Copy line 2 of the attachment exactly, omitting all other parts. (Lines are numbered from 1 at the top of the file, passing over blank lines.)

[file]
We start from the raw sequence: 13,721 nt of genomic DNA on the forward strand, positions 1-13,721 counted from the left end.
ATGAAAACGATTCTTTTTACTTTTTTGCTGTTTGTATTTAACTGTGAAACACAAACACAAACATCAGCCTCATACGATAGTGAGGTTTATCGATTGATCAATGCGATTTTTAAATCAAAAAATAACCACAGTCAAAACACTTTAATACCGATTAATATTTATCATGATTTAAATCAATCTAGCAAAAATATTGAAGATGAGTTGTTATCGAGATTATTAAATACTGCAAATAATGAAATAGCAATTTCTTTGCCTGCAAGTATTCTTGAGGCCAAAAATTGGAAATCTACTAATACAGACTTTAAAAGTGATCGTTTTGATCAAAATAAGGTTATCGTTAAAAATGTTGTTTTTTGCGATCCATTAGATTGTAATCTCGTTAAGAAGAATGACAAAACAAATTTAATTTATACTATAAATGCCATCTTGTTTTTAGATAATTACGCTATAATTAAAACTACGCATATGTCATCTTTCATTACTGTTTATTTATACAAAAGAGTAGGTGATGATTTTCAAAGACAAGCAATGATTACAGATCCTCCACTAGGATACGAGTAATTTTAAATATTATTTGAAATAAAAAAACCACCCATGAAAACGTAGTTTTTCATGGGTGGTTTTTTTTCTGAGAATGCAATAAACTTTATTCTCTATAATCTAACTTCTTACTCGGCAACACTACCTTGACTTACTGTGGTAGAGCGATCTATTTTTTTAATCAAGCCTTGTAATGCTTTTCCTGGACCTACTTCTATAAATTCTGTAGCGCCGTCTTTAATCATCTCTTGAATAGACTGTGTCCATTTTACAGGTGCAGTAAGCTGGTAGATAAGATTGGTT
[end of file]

ATGAAAACGATTCTTTTTACTTTTTTGCTGTTTGTATTTAACTGTGAAACACAAACACAAACATCAGCCTCATACGATAGTGAGGTTTATCGATTGATCAATGCGATTTTTAAATCAAAAAATAACCACAGTCAAAACACTTTAATACCGATTAATATTTATCATGATTTAAATCAATCTAGCAAAAATATTGAAGATGAGTTGTTATCGAGATTATTAAATACTGCAAATAATGAAATAGCAATTTCTTTGCCTGCAAGTATTCTTGAGGCCAAAAATTGGAAATCTACTAATACAGACTTTAAAAGTGATCGTTTTGATCAAAATAAGGTTATCGTTAAAAATGTTGTTTTTTGCGATCCATTAGATTGTAATCTCGTTAAGAAGAATGACAAAACAAATTTAATTTATACTATAAATGCCATCTTGTTTTTAGATAATTACGCTATAATTAAAACTACGCATATGTCATCTTTCATTACTGTTTATTTATACAAAAGAGTAGGTGATGATTTTCAAAGACAAGCAATGATTACAGATCCTCCACTAGGATACGAGTAATTTTAAATATTATTTGAAATAAAAAAACCACCCATGAAAACGTAGTTTTTCATGGGTGGTTTTTTTTCTGAGAATGCAATAAACTTTATTCTCTATAATCTAACTTCTTACTCGGCAACACTACCTTGACTTACTGTGGTAGAGCGATCTATTTTTTTAATCAAGCCTTGTAATGCTTTTCCTGGACCTACTTCTATAAATTCTGTAGCGCCGTCTTTAATCATCTCTTGAATAGACTGTGTCCATTTTACAGGTGCAGTAAGCTGGTAGATAAGATTGGTT